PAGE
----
Toni and Oprah
[Re: Book Review, “Show Me the Way to Go Home,” May 24-30] It would’ve been helpful to your readers if Sam Adams had mentioned that Toni Morrison was the first and only African-American woman to be awarded the Nobel Prize for Literature by the Swedish Academy in 1993, who said that her novels had reclaimed black history. In addition, her debut novel, The Bluest Eye, was first published in 1970 well before Oprah Winfrey’s Book Club ever acknowledged her work. Since the ’70s, Morrison has the unusual distinction of being both a critically acclaimed and a popular writer, one who is highly regarded by the literati, the academy and millions of fans.
Henry Louis Gates said that Morrison’s work was imbued with magical naturalism. She majored in English at Howard University, the esteemed black university in Washington, D.C., and received a master's degree at Cornell University. Her thesis was on William Faulkner and Virginia Woolf. As a senior editor at Random House, she collaborated with black writers like Gayl Jones, Toni Cade Bambara, June Jordan and Angela Davis, so she had a direct hand in nurturing the emergent black women authors of the ’70s—again well before “The Oprah Winfrey Show.”
I have not yet read Home, but share Adams’ disappointment in Morrison’s work after Beloved when the author seemed intent on documenting black history decade by decade in didactic, nearly essayistic form, and the rapturous language of the earlier work was replaced by a high rhetorical style. It's my belief that, in the end, four novels will be judged Morrison’s essential oeuvre: The Bluest Eye, Sula, Song of Solomon and the Pulitzer Prize-winning Beloved.
Republicans in the Alibi
[Re: Feature, “Primary Election Guide,” May 17-23] Better the devil you know than the one you don't, and since Sowards is selective about what media outlets he deals with, screw him! I assume that the Alibi's readership and staff also include Republicans, so an endorsement of a Republican candidate is a necessary evil. This doesn't mean you have to vote for Heather Wilson. Although, choosing between her and Greg Sowards is like picking between Hitler and Mussolini. Vote for a Democrat, even if it's Martin Heinrich.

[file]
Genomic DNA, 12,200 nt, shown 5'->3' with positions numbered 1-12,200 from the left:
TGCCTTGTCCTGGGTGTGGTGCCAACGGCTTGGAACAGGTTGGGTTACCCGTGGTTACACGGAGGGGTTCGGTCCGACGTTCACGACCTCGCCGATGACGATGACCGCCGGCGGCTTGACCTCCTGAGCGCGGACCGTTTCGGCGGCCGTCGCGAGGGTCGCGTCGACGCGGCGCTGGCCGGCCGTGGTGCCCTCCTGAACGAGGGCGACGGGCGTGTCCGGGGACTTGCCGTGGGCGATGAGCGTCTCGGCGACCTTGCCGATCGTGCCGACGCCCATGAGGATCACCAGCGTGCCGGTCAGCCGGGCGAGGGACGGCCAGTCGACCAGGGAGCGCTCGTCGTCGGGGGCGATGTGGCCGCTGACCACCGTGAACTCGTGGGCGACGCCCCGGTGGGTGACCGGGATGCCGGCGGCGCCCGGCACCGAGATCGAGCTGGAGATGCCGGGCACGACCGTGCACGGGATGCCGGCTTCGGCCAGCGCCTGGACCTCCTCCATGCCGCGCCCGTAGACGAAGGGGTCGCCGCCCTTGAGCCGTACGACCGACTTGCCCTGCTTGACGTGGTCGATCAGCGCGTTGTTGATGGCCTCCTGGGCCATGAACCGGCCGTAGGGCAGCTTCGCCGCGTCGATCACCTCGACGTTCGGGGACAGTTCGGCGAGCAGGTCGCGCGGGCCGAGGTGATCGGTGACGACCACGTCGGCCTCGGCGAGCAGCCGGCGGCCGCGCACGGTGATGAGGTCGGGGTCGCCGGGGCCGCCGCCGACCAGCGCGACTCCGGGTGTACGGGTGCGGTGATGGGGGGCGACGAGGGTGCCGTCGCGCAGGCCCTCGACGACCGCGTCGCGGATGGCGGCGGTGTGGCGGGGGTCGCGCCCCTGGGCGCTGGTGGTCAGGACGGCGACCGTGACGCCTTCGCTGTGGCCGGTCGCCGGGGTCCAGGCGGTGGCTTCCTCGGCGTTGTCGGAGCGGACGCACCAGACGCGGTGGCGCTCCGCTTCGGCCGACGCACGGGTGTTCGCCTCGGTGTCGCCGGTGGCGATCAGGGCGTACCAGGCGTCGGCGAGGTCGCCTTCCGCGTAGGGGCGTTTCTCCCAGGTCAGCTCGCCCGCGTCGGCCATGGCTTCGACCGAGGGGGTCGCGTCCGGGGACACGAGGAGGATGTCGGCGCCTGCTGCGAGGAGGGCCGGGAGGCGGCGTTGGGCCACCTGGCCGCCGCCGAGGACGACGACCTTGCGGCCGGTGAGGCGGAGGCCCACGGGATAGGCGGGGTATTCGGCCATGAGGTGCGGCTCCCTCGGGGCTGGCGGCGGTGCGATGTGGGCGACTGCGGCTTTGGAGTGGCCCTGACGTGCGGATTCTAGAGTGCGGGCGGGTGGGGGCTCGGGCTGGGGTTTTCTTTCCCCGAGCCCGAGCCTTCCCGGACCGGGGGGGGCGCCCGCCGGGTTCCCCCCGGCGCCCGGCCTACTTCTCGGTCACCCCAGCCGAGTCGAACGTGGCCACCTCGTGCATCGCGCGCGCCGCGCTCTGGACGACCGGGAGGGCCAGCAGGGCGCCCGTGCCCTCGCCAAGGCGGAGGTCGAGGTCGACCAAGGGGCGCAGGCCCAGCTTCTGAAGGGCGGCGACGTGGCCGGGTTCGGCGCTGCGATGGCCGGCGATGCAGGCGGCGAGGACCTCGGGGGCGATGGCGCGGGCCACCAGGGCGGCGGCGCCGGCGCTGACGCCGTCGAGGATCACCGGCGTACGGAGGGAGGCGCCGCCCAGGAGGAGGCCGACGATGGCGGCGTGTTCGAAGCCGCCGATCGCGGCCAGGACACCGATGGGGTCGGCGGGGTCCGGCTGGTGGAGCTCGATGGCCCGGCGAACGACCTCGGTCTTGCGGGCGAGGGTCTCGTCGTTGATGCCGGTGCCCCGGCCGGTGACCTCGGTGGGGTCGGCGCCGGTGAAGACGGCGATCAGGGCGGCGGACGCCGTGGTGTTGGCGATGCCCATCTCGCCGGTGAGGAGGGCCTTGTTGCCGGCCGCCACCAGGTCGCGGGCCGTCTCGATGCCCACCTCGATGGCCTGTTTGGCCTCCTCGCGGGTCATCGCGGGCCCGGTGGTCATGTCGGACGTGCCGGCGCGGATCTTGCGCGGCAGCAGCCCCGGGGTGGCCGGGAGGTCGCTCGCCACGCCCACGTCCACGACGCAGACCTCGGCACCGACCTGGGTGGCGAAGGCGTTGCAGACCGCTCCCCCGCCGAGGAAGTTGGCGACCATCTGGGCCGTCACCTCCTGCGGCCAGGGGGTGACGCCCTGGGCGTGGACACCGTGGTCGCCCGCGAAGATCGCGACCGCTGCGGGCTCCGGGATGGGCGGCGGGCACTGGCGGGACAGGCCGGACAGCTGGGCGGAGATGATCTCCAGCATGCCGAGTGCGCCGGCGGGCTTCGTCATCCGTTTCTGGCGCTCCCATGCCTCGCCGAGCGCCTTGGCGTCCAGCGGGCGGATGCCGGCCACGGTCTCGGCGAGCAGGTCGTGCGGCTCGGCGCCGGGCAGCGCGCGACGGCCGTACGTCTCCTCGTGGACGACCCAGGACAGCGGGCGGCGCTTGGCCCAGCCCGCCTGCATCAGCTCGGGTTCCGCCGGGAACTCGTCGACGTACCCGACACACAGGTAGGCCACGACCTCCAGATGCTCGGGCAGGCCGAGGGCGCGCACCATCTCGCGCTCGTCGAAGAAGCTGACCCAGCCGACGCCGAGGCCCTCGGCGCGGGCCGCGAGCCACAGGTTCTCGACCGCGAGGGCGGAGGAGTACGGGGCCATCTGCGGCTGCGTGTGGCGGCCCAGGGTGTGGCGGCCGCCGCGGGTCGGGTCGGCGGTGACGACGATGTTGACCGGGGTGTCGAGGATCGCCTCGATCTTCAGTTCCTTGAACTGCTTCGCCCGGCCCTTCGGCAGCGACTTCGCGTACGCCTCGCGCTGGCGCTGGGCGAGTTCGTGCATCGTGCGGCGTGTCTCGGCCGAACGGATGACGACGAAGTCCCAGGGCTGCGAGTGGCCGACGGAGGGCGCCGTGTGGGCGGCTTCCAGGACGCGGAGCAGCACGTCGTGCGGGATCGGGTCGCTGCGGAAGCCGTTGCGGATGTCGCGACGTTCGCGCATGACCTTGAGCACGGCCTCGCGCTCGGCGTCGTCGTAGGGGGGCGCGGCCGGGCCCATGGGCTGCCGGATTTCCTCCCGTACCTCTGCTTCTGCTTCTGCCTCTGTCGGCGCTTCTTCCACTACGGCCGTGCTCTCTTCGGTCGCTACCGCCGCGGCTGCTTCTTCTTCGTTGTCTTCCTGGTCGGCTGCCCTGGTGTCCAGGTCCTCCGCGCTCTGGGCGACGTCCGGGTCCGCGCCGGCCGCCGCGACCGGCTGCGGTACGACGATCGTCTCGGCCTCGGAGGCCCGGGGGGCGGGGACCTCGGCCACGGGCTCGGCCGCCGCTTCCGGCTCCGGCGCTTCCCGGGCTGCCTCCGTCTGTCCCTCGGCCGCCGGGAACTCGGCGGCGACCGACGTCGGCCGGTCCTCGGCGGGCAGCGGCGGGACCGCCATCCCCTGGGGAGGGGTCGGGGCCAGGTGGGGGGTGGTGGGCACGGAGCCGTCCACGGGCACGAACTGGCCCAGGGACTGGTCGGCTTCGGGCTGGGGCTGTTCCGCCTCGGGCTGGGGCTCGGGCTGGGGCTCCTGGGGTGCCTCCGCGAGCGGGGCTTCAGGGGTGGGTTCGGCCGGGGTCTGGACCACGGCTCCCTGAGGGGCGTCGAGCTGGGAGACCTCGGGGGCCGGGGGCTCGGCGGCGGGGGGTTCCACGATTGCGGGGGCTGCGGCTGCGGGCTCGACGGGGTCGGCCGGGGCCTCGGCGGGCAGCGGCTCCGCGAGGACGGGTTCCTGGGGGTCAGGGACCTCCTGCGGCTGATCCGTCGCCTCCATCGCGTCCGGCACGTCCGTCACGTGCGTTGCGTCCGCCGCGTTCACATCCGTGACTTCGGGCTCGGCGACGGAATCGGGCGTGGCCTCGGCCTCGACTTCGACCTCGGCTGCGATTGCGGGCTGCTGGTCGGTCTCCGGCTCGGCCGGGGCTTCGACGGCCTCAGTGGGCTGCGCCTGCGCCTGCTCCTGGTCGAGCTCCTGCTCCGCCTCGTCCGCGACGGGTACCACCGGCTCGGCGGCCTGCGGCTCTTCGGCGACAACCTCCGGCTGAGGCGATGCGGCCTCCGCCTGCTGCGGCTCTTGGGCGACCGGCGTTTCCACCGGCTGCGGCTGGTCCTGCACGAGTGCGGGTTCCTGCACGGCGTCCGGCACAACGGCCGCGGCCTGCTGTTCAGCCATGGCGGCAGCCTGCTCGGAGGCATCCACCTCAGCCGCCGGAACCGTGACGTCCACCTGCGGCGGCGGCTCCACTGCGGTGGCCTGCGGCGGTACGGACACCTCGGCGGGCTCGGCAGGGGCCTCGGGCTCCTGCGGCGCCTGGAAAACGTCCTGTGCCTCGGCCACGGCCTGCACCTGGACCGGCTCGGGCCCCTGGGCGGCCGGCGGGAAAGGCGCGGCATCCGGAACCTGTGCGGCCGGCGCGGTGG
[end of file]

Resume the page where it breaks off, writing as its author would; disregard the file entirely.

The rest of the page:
Pints and Patios
[Re: Locovore, “IVB Canteen,” May 10-16] Great, fun patio. The Cubano ain't authentic and the muffuletta ain't authentic, but they sure are good. Especially when washed down with a pint of Slow Down Brown. Great brew, which is usually available at the other Il Vicino places.
Dear Nick Brown,
[Re: Blog, “Cryptid Alert: Loren Coleman Is Skeptical About Ben Radford’s Chupacabra(s) Theory,” May 25, 2010] You invented this phrase: "Internationally renowned cryptozoologist Loren ‘Come to My Cryptozoology Museum (cryptozoologymuseum.com)’ Coleman.” Very, very funny.
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The Wonder of Learning Exhibit at New Mexico Museum of Natural History and Science
The Wonder of Learning Exhibit documents the successful early childhood education programs in Reggio Emilia, Italy. The city funneled large amounts of money into a unique program that encourages children to study what they love. The success of this program is seen as an inspiration for early childhood education around the world. Come to the New Mexico Museum of Natural History and Science to Explore the exhibit and join the dialouge about early childhood education.
Dr. Saul Hertz and the Origin of Nuclear Medicine at National Museum of Nuclear Science and History
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